Jethro's Braindump

Python

Setting up Python Environment

Python version management is handled with pyenv. Some further packages may need to be installed to build a full Python distribution:

sudo apt install build-essential zlib1g-dev libncurses5-dev libgdbm-dev libnss3-dev libssl-dev libreadline-dev libffi-dev libsqlite3-dev libbz2-dev

Package management is traditionally accomplished via pip, but poetry is getting more popular.

Python Default Values

http://effbot.org/zone/default-values.htm

Python executes some very interesting behaviour with regards to default values:

def a(v=[]):
    v.append(1)
    print(v)

a()
a()
a()
a()

Why does this happen? Default parameter values are always evaluated when, and only when, the “def” statement they belong to is executed. Also note that “def” is an executable statement in Python, and that default arguments are evaluated in the “def” statement’s environment. If you execute “def” multiple times, it’ll create a new function object (with freshly calculated default values) each time.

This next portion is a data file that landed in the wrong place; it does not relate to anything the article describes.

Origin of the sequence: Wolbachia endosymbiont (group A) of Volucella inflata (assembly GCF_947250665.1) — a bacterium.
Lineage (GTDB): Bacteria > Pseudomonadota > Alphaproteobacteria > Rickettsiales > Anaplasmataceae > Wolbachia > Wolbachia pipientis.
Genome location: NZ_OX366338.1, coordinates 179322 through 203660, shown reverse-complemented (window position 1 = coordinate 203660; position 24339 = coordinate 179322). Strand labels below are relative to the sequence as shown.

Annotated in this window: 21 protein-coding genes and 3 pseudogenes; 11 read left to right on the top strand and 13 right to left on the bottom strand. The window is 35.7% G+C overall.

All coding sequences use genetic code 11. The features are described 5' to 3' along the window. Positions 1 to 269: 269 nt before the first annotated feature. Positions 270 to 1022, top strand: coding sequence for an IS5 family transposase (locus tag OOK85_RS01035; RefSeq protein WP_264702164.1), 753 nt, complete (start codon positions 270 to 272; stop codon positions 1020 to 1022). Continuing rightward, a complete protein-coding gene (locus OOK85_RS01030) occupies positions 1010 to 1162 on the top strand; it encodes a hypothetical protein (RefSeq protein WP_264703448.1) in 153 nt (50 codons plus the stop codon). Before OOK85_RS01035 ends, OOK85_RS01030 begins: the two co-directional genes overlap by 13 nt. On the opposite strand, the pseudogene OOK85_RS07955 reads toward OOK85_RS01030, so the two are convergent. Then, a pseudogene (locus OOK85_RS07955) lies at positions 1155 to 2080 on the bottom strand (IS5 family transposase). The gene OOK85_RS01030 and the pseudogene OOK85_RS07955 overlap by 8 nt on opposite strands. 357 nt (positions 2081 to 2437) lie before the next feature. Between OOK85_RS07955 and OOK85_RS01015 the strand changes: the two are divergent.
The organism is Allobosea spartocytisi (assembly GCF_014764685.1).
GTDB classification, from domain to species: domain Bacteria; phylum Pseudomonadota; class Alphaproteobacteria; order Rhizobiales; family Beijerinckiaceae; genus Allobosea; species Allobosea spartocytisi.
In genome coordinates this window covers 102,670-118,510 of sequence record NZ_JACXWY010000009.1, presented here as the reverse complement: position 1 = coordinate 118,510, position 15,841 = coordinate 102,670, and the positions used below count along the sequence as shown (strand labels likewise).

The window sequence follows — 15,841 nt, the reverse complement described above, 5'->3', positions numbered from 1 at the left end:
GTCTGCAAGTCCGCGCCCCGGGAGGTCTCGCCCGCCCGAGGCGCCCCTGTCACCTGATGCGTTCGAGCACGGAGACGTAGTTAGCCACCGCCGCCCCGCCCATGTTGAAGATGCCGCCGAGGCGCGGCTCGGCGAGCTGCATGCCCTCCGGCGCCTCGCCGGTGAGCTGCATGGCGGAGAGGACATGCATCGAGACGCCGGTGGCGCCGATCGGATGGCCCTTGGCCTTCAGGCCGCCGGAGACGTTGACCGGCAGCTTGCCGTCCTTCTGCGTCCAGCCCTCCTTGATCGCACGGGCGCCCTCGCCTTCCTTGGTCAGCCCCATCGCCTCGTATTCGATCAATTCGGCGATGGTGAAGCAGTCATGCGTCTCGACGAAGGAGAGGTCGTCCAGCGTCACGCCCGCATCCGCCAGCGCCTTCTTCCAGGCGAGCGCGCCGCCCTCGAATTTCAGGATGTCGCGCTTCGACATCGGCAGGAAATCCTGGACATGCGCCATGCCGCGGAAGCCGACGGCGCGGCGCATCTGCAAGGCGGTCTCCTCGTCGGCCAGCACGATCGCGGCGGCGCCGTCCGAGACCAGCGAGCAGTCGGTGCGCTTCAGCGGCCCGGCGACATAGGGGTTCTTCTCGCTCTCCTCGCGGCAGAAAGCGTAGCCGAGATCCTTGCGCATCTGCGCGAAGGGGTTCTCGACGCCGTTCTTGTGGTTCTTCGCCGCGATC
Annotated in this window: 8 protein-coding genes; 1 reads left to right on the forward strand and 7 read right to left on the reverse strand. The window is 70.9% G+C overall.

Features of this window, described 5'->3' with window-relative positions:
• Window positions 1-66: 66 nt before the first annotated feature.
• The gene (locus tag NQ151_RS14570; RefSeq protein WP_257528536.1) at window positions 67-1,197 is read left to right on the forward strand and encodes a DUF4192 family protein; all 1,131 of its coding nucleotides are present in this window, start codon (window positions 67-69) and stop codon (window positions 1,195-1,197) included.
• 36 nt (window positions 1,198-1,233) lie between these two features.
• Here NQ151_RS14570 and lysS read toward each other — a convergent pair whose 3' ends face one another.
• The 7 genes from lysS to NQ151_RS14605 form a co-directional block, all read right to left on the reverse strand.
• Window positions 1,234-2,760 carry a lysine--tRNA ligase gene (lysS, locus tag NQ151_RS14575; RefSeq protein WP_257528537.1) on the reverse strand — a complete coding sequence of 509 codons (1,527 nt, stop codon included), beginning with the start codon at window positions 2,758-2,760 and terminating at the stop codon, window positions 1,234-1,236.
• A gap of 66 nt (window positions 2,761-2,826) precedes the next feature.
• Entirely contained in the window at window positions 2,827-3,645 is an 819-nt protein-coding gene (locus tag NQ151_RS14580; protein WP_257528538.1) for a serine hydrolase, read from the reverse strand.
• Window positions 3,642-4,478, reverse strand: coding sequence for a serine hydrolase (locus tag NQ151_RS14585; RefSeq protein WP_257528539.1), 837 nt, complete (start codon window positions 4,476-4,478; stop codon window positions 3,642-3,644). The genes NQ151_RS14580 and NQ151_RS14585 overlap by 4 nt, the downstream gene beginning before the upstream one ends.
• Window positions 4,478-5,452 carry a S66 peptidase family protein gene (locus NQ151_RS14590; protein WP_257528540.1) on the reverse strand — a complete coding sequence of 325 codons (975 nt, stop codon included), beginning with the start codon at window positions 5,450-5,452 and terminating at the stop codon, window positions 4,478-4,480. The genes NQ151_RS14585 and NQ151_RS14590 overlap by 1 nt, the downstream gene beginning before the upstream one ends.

Python Data Structures

Heap

Heaps are provided by the heapq library in python.

import heapq

a = [1,2,3,4,5,6]
# Heapq defaults to min heap
heapq.heapify(a) # makes a into a min heap object
heapq.heappop(a)

heapq._heapify_max(a) # Makes a into max heap
heapq._heappop_max(a)

Priority Queue

Reference

The queue module provides FIFO, LIFO and Priority Queues. Among them, queue.PriorityQueue is perhaps the most commonly used in interview questions.

class queue.PriorityQueue(maxsize=0)

import queue
pq = queue.PriorityQueue()

pq.put((10, 'ten'))
pq.put((1, 'one'))
pq.put((5, 'five'))

x = []
while not pq.empty():
    print(pq.get())

Strings

Some important string operators and functions are:

  • s[3]
  • len(s)
  • s + t
  • s[2:4]
  • s in t
  • s.strip()
  • s.startswith(prefix)
  • s.endswith(prefix)
  • s.split(‘,’)
  • 3 * ‘01’
  • ’,‘.join([“A”,“B”,“C”])
  • s.tolower()

Strings are immutable, so operations create new array of characters that are then assigned back to s.

Tricks

Tilde Operator

The tilde operator ~ is the bit-wise complement operator, and it essentially calculates the -x-1. This comes in useful in arrays, where \(s[~x] = s[-x-1]\). An example usage would be the \(O(n)\) time palindrome function:

def is_palindrome(s):
    return all(s[i] == s[~i] for i in range(len(s) // 2))

For loop else clause

for loop has else clause, that runs when the for loop successfully completes without break.

String translation tables

str.maketrans creates a translation table that makes string substitution quick.

Checking if character unique in string

s.index(x) == s.rindex(x) to check if character is only one in the string

Reference Python Applications

Style Guides

Optimizing Python

Profiling Python

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